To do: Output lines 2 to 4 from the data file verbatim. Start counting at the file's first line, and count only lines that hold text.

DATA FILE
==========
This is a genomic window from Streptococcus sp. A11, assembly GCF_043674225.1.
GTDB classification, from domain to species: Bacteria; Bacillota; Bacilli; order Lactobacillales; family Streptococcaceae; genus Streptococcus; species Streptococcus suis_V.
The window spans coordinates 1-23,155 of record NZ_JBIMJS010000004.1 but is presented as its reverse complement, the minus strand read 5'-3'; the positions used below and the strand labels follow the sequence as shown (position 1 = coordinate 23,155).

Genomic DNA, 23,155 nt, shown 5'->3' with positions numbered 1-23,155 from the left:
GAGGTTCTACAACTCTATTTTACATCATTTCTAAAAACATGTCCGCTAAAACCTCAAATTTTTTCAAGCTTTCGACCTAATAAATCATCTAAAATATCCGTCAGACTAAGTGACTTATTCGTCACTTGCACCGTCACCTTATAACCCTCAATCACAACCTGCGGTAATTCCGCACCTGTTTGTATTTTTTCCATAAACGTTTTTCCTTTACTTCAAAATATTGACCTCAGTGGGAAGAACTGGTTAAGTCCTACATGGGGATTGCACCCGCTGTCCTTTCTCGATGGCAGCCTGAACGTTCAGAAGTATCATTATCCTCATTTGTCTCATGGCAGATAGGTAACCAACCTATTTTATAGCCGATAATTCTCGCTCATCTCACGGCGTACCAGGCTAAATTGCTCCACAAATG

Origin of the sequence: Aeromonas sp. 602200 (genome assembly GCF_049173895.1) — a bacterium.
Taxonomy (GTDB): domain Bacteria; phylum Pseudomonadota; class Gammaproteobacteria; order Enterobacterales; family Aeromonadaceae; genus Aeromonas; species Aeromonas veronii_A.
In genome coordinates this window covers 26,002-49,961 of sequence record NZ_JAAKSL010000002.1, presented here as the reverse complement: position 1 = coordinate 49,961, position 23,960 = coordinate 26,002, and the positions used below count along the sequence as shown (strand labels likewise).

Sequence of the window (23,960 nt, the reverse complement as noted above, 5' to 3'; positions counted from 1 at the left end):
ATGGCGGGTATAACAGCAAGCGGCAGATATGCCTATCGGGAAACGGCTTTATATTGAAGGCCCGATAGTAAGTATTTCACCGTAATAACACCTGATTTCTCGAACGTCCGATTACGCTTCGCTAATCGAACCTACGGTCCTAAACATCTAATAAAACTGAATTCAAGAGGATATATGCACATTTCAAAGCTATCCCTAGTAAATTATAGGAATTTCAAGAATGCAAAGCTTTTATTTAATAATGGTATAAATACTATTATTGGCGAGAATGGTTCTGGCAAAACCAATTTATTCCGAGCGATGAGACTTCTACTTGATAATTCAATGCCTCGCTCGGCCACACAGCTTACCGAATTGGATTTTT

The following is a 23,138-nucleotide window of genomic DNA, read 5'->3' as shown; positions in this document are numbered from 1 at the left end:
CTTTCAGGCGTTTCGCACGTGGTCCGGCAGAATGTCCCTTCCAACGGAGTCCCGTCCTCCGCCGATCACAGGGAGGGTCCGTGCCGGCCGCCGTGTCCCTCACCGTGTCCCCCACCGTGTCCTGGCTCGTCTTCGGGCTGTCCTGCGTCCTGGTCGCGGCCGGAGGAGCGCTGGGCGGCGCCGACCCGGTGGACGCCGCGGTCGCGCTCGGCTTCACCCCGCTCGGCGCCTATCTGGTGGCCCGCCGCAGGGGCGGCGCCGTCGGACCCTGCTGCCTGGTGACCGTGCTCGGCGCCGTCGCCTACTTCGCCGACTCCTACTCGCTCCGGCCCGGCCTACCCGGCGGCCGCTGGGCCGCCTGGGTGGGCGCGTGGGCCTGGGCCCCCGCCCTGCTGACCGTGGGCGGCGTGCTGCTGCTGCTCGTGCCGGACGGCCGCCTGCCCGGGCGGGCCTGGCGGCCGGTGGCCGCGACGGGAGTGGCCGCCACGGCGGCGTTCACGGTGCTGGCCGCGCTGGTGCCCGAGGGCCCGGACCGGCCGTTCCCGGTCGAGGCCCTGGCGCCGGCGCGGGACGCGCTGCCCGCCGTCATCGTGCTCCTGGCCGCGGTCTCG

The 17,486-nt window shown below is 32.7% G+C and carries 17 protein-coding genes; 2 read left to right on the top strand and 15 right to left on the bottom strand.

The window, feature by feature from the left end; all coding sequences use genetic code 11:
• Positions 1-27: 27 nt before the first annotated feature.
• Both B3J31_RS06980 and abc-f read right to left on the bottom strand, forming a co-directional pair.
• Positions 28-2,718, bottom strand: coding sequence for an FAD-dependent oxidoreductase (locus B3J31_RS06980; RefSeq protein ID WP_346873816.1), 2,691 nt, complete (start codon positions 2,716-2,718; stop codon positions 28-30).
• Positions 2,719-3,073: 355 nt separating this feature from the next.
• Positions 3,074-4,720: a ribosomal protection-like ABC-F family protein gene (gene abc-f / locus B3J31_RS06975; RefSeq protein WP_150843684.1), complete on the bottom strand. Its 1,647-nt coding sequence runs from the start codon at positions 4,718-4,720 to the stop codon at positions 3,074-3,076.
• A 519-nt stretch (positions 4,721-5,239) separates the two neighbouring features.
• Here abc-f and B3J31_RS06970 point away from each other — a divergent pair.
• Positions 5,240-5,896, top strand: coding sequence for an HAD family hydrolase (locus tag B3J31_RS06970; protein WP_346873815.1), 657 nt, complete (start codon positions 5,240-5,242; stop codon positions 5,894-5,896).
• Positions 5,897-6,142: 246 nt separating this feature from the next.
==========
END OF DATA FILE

GTDB classification, from domain to species: Bacteria; Bacillota; Bacilli; order Lactobacillales; family Streptococcaceae; genus Streptococcus; species Streptococcus suis_V.
The window spans coordinates 1-23,155 of record NZ_JBIMJS010000004.1 but is presented as its reverse complement, the minus strand read 5'-3'; the positions used below and the strand labels follow the sequence as shown (position 1 = coordinate 23,155).

Genomic DNA, 23,155 nt, shown 5'->3' with positions numbered 1-23,155 from the left: